Dogs are infected by I.canis, I.ohioensis, I.burrowsi and I.neorivolta.
Cats are infected by I.felis and I rivolta
Guinea Pigs are usually infected with Eimeria caviae
Coccidia have a sexual and an asexual phase to their lifecycle and sometimes these occur in different host species (as with Sarcocystis), in other cases (e.g. Isospora) both phases occur in the same host. In the case of cats infected with Isospora felis , for example, oocysts may be passed by the cat and reingested by the same or another cat, or they may be ingested by an intermediate host (rodent - mouse) which is subsequently eaten by a cat.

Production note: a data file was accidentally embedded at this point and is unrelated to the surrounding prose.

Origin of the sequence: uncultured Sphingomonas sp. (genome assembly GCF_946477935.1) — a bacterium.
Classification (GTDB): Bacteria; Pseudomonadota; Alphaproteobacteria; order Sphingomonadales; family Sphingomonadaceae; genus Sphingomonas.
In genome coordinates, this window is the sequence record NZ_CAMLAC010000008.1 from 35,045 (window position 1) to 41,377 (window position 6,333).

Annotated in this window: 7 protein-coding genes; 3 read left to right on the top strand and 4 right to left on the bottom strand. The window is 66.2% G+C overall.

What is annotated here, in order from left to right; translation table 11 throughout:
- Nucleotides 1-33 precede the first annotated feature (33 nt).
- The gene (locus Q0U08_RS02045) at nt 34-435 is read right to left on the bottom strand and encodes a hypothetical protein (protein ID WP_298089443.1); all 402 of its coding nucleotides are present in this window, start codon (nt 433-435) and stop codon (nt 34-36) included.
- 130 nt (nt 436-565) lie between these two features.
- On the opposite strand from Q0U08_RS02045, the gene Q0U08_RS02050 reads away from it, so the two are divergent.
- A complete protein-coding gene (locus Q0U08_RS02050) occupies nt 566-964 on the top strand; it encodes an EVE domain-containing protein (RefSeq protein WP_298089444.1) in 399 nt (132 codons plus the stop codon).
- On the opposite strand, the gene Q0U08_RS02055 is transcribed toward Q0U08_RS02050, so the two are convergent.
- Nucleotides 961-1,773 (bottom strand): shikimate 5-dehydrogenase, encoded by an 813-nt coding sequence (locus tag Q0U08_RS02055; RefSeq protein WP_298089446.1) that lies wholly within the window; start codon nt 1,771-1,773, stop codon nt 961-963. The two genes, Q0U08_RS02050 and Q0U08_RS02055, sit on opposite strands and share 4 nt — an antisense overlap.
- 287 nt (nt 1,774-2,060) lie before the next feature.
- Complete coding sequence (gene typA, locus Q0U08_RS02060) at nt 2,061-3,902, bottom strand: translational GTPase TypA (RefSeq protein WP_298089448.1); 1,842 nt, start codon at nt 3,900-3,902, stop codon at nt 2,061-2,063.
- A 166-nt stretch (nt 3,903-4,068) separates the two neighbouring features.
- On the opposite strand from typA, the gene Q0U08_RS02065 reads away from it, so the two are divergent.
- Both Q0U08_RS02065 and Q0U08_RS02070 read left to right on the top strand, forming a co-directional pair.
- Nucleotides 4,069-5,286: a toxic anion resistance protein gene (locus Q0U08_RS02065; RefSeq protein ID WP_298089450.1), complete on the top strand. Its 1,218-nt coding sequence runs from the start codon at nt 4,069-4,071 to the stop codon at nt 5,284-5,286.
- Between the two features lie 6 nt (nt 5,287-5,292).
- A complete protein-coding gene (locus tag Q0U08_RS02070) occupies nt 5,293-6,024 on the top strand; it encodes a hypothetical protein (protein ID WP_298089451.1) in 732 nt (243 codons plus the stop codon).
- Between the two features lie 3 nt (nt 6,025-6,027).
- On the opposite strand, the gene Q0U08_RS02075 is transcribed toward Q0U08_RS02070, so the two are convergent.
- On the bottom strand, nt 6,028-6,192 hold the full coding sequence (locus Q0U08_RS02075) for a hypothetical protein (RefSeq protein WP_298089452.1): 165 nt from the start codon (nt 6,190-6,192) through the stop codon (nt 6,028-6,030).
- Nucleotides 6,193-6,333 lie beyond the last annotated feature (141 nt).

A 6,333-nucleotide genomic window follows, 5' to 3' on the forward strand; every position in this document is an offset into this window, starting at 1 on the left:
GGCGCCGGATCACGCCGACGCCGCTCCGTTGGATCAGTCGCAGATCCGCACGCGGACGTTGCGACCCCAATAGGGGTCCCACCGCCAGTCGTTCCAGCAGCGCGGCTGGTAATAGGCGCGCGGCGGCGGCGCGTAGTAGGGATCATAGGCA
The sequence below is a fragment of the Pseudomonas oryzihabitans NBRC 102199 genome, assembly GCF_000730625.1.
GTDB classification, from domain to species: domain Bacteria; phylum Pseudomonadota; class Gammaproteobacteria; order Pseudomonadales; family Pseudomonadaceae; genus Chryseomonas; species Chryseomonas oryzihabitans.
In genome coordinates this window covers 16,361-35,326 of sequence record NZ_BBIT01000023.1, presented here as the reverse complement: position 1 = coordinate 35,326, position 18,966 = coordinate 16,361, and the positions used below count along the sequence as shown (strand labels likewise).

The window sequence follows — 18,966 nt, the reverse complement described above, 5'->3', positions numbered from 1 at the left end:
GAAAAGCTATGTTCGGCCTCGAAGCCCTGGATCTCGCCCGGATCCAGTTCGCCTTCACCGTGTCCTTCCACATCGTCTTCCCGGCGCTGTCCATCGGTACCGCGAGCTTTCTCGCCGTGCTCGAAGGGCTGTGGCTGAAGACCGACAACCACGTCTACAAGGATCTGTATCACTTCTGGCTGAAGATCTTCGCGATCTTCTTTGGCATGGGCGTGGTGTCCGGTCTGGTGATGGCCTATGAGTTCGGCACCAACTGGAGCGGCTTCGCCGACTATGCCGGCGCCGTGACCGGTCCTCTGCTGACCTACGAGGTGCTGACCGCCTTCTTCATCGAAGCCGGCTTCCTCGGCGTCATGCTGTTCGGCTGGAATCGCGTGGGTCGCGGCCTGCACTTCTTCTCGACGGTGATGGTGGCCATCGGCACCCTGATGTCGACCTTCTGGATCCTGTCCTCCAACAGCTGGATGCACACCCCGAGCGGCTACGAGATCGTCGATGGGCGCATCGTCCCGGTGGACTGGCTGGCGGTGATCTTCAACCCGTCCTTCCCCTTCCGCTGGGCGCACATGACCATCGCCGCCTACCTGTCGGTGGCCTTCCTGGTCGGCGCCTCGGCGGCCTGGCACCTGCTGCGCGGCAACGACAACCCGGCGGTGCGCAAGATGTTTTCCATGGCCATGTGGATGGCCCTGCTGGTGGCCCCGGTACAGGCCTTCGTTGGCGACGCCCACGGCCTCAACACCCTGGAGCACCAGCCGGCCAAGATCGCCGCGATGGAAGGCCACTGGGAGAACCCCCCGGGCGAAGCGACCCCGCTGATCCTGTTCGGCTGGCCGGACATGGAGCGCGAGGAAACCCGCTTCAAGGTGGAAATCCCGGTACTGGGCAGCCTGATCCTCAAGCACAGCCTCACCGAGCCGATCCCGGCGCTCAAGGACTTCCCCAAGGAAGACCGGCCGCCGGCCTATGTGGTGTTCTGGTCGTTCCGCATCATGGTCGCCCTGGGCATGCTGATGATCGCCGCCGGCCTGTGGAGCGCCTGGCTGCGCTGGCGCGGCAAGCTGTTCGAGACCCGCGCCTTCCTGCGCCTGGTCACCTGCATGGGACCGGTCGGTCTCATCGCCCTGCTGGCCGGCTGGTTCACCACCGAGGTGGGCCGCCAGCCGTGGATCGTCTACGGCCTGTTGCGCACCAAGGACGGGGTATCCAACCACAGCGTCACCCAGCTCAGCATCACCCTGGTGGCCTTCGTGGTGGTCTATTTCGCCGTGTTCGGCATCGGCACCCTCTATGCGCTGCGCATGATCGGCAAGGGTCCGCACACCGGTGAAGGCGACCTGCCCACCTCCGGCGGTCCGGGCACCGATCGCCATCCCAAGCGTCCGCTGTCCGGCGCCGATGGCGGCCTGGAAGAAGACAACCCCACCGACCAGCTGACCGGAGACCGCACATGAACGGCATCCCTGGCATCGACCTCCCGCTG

The oocysts shed into the environment are very resistant to freezing
Fluid therapy for dehydration or blood transfusion if necessary for severe blood loss
Treat underlying cause of immune suppression if there is one.
Coccidiostatic drugs - stop their growth.e.g. sulphonamides (e.g. sulphadimidine) , trimethoprim-sulphonamide combinations, nitrofurazone. Amprolium is used by some veterinarians to control outbreaks in kennels (though it is not licensed for use in dogs).
Guinea Pigs - treat with sulphadimidine 2% in drinking water for 7-10 days.
Long term problems